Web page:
Given the kind of alarmist headlines and comments that have littered online and offline media lately, you can expect a rash of new conspiracy theories and doom-laden prophecies over the latest reports that Barnes & Noble and Amazon have begun a price-cutting war in the UK, with B&N firing first, slashing prices on e-book editions of many bestsellers to £0.99 ($1.50). As with the Overstock face-off in the U.S., Amazon has followed suit, with price-matching discounts on many – but not all – of B&N’s favored titles.

B&N is offering the Nook edition of  “And the Mountains Echoed” by Khaled Hosseini, author of “The Kite Runner” at £0.99 as part of its “Hot Summer Books” promotion, proclaiming “You Save 93%.”  “A Game of Thrones” by George R. R. Martin is also on the discount list at the same low price, albeit offering not such a compelling discount. And the UK Kindle Store is apparently chasing B&N down, now offering titles such as  “Bring Up the Bodies” by Hilary Mantel, which were originally reported as available at the new price only on Kindle, at the same cost.


I could be very wrong about this, but unless I read the runes wrong, this kind of discounting would be illegal in the U.S. If Nate Hoffelder’s interpretation over at The Digital Reader is correct, Amazon is limited—in the U.S. market—to an average 30 percent discount on e-books from the Big Five publishers, as it can’t cut prices below a zero marginal cost on their books, following the Apple price-setting settlement. That’s less than a third the discount that B&N is now offering in the UK on Khaled Hosseini’s latest.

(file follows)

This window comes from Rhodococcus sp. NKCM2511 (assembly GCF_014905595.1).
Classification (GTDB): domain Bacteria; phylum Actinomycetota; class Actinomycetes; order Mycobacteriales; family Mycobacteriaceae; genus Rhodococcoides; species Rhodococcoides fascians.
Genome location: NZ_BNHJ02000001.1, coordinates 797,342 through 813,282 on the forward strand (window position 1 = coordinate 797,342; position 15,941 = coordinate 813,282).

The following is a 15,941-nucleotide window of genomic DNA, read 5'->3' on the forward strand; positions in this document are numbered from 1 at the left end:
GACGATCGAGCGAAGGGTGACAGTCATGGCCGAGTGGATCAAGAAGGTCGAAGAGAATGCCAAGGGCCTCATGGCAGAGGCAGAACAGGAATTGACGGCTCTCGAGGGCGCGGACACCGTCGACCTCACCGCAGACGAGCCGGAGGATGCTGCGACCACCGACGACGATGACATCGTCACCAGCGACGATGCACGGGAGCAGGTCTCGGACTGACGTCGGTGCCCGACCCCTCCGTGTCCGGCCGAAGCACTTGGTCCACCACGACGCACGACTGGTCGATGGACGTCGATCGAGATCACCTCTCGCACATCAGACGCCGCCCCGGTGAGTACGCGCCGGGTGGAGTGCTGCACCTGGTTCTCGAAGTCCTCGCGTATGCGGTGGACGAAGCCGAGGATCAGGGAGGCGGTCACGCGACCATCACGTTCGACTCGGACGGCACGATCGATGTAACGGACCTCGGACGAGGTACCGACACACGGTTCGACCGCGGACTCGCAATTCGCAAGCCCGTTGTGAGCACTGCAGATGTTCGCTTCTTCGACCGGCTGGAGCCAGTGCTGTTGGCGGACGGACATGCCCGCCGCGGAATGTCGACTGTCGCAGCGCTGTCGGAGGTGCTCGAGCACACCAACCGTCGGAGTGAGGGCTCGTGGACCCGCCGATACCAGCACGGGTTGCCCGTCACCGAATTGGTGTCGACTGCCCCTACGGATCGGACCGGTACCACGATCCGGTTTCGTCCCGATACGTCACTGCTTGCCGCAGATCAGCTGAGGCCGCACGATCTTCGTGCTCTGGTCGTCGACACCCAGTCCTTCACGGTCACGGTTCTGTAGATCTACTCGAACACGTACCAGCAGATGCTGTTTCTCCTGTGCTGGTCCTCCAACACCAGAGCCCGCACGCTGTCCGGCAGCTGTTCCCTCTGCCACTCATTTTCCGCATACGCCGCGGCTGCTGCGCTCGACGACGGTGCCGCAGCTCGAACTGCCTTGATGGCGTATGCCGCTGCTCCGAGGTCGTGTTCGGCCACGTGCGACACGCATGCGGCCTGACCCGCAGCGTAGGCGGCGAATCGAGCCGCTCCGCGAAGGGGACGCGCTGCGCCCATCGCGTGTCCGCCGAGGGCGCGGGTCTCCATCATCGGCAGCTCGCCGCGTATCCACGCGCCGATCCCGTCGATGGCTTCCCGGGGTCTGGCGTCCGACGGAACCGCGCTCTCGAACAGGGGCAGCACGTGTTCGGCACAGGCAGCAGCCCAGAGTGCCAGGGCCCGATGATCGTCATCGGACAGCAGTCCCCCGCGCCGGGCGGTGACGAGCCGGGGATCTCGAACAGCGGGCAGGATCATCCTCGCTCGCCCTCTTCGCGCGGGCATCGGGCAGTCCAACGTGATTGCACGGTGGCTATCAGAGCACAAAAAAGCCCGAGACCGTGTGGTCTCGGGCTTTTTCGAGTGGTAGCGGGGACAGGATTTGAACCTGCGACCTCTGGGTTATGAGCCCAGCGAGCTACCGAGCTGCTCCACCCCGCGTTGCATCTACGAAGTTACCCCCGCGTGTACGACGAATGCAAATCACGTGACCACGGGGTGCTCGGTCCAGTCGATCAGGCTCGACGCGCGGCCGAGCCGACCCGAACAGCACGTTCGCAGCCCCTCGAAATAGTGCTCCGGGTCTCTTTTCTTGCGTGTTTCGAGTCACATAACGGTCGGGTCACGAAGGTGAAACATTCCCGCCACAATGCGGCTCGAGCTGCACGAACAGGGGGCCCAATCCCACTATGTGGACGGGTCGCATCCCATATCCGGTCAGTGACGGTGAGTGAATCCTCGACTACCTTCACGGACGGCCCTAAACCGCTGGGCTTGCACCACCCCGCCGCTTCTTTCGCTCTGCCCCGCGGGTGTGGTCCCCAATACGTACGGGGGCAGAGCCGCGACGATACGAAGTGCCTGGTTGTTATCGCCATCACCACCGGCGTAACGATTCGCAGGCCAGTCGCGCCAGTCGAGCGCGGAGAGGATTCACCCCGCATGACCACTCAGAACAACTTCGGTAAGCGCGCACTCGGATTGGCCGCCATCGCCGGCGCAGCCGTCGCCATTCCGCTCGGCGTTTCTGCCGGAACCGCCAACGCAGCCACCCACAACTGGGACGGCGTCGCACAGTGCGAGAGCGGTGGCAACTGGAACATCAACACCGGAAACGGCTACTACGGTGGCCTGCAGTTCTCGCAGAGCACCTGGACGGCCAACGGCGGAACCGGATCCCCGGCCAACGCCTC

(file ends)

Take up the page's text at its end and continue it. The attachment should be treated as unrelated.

The whole scenario rather undercuts the arguments of those who have supported B&N as not just a (yes, much-needed) counterweight to the Amazon gorilla, but also the champion of the Main Street bookstore, whether a bricks-and-mortar chain, or an independent. B&N initiated this discounting round, and any independent UK bookseller that can stand up to price slashing like that is really doing very well—and is getting very little love from Amazon’s supposed Number One opponent. And if the U.S. Department of Justice is really looking for some way to benefit Amazon through the back door, then obviously it should be taking lessons from Her Majesty’s Government.

Of course, as even some TeleRead readers will inform us, this is likely another instance of the great liberal conspiracy engineered by the White House and its Amazon cronies to manipulate our opinions and perceptions by ensuring that only left-liberal-leaning works will be discounted or will appear on e-bookstore searches …


  1. I wonder what, ultimately, the authors think about all this.

    I do know that with all their tax-evasion, and the way they treat their employees…,GPS monitoring of their every move, and huge chunks of the employees on moments notice, not even guaranteed number of hours work each week….

    I just refuse to buy anything from Amazon. After all, no one forces me to.

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